Miami Beach is a Cultural Destination
I was lucky enough to be in Miami Beach when the arctic cold spell hit Toronto at the beginning of the new year. As it turned out, the weather down south was not particularly good either.
It was too cold to sunbathe and it was often too windy to walk on the beach. Nevertheless I had a great time
I discovered there’s more to the Miami area than the ocean and the malls. Miami Beach is actually a cultural centre. Who knew?
The area also has a rich Jewish history, which is no surprise. More than 500,000 Jewish people reside in the vicinity of South Florida and that number swells during the winter.
Aside from the many synagogues and fine kosher restaurants, there’s also a Jewish connection to several important cultural and historical sites in Miami Beach.
My husband and I stayed on Collins Avenue, about a dozen blocks from two landmark hotels — the Fontainebleau and the Eden Roc.
We were not far from an enclave of kosher grocers and restaurants on 41st Street, and we were a short drive from the Harding-Street strip in Surfside, which is known for its upscale kosher dining.
Collins Avenue begins in South Beach, a historic district that boasts the world’s largest repository of Art Deco architecture, the modernist style of the ’20s and ’30s.
Walking in South Beach is like being in an architectural time warp. You pass block after block of pastel-hued Deco buildings accented with neon lights.
Trendy restaurants and outdoor cafes abound, especially on Ocean Drive, a thoroughfare that stretches north along the beach, where throngs of tourists and locals walk, run or ride bikes.
The local Jewish community has had a presence in South Beach since 1913, when the first Jewish residents settled in the area. They were not allowed to live north of 5th Street nor could they build a synagogue until the late ’20s.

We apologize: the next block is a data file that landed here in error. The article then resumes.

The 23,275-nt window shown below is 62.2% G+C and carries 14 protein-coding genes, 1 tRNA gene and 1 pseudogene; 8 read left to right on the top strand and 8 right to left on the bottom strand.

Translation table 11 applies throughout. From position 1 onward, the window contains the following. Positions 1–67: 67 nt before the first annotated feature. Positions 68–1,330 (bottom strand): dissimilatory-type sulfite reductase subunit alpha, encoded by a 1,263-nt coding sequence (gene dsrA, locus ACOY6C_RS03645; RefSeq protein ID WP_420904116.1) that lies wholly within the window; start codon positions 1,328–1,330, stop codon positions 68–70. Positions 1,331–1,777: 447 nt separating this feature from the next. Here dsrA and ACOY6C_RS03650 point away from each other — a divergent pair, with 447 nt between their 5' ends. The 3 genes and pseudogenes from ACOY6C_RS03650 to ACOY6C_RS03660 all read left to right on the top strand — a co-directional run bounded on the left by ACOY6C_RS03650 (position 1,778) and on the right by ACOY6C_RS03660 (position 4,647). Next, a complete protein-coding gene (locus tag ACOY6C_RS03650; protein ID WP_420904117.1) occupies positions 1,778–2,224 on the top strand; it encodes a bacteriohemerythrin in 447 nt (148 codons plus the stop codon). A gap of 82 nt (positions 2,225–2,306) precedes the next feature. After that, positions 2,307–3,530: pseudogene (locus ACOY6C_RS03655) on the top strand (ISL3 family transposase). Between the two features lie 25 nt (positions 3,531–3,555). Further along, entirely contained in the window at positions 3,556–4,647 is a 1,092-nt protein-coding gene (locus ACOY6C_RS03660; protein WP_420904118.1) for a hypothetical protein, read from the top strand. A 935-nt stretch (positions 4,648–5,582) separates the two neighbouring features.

Beth Jacob (311 Washington Ave.), the first synagogue in Miami Beach, was completed in 1929. The congregation quickly outgrew that space and built an adjacent Art-Deco, domed structure at 301 Washington Ave. in 1936.
By the ’80s membership had dwindled and in 1995 the 1936 building became the Jewish Museum of Florida- Florida International University (jmof.fiu.edu). It annexed the older synagogue in 2008.
The museum offers lectures, Jewish-themed walking tours and a display of items from its permanent collection.
During the ’60s and ’70s, South Beach became an inexpensive place to retire. Many retirees were Jewish. That era marked the heyday of iconic kosher-style eateries like Wolfie’s and Wolfie Cohen’s Rascal House, which no longer exist.
These colourful establishments were known for their legendary large portions and the early-bird specials (reduced-priced meals served from 3 to 6 p.m,), which were geared to their frugal elderly Jewish patrons.
The Wolfsonian (1001 Washington Ave.), a museum in heart of South Beach that specializes in art and design, was founded in 1986 by philanthropist Mitchell Wolfson Jr. His father, Mitchell Wolfson, was the first Jewish mayor of Miami Beach. The permanent collection focuses objects produced from 1880s until the mid-’50s, a time span encompassing Art Nouveau and Art Deco.
The Julius Klinger exhibit, Posters for a Modern Age, is on at the Wolfsonian until April 29. Klinger (1876 to 1942), was a Jewish Austrian graphic artist, who was known worldwide for his innovative advertising posters and book and magazine illustrations.
His career ended with Germany’s annexation of Austria in 1938. Klinger was subsequently forbidden to work because he was Jewish. He died in an extermination camp in 1942.
On an evening walk we came across Urban Legends, an exhibition featuring such popular “graffiti- street” artists as Banksy and MrD1987. The show has been mounted in the lobby of the Sagamore Hotel (1671 Collins Ave.) and runs until March 1.
Not to be missed is the moving Miami Beach Holocaust Memorial at Meridian Avenue and Dade Boulevard, a few blocks Northwest of South Beach.
This monumental circular structure of hewn Jerusalem stone was designed by Kenneth Treister, an architect and sculptor. Since its completion in 1990, the memorial has been open 24/7.
Its focal point is Treisters’s Sculpture of Love and Anguish, a gigantic arm reaching upwards. Dozens of entwined bodies cling to this outstretched arm tattooed with a number.
The memorial is also characterized by a huge reflecting pool and a circular wall inscribed with the names of Holocaust victims.
Miami Beach Botanical Gardens is located just behind the memorial. There’s no charge for admission to this tranquil tropical oasis.